When it comes to technology, the Irish can't afford to rest on their laurels. That's the stark message from Google’s managing director in charge of Media Platforms for Northern and Central Europe, Damian Lawlor.

In an interview with Irish tech website Siliconrepublic.com, Lawlor admits the move to a so-called cloud-based online world - where users back up and share files via the Internet - is the wave of the future and Ireland's success and survival as a tech corridor will be driven by mobility, flexibility and, ultimately, skills.

Tightened budgets in the present economy are causing Internet technology directs to consider the benefits of cloud computing, which industry leader Apple has embraced in it's latest product roll out this week.

The move to cloud-based computing has been driven by cost-effectiveness and by the fact that the modern workforce is becoming even more mobile. "The days when all work was done in the office are over," Lawlor said.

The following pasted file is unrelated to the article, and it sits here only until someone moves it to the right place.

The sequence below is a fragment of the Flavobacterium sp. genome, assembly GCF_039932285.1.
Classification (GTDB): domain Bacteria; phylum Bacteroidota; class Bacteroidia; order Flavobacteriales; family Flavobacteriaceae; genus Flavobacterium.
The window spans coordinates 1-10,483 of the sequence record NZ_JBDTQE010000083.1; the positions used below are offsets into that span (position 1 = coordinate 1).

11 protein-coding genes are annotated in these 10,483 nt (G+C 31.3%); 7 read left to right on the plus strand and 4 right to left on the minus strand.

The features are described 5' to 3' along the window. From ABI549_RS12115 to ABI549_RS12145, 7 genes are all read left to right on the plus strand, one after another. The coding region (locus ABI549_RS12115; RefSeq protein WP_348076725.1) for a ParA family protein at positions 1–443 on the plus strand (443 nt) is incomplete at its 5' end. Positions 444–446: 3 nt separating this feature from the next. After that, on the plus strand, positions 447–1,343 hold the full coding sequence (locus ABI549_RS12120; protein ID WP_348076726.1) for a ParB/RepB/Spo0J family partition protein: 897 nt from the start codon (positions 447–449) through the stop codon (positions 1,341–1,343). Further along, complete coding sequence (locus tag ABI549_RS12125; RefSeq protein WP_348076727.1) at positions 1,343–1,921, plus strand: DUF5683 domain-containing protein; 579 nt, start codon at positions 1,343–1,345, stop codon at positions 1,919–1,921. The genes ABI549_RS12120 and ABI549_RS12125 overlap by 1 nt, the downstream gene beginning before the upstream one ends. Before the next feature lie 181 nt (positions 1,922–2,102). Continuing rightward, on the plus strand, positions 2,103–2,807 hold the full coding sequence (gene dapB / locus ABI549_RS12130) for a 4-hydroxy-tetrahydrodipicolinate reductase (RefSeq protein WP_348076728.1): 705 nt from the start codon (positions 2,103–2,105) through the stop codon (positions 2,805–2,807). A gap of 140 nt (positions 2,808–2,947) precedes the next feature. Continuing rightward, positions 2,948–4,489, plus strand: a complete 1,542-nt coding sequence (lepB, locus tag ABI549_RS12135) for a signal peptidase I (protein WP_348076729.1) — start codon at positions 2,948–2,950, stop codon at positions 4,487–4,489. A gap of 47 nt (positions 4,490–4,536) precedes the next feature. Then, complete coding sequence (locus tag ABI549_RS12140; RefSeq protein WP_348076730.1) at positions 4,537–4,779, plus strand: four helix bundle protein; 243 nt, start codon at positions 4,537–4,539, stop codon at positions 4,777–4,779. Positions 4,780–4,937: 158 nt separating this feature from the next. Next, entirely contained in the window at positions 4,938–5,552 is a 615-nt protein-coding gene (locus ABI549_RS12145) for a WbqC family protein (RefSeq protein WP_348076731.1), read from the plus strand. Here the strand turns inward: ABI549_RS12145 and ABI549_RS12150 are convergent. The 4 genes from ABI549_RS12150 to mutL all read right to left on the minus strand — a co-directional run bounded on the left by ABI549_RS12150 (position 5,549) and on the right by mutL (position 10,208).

"Employees need to work from different locations, access email and documents using mobile devices – the mobility and flexibility cloud computing offers is unprecedented."

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Lawlor added that Google planned a series of new Irish hires this year.

"2011 is set to be another great hiring year for Google and here in Ireland," Lawlor said, adding: "From a longer-term perspective, though, we cannot afford to get complacent about education standards in Ireland."

"For years we have been talking about the superb standards of education in Ireland, and have held it up as a unique selling point for Ireland, but I think we need to constantly look at the global education league tables and objectively critique where Ireland falls in these tables."

Lawlor thinks a greater Irish embrace of cloud computing will bolster Irish business and enhance its competitiveness globally.

"Google was born in the cloud so we are strongly committed to it and we are seeing more and more Irish businesses realize its value and potential. We see great potential for cloud computing in Ireland and we would like to see more Irish organizations making the move to web-based applications."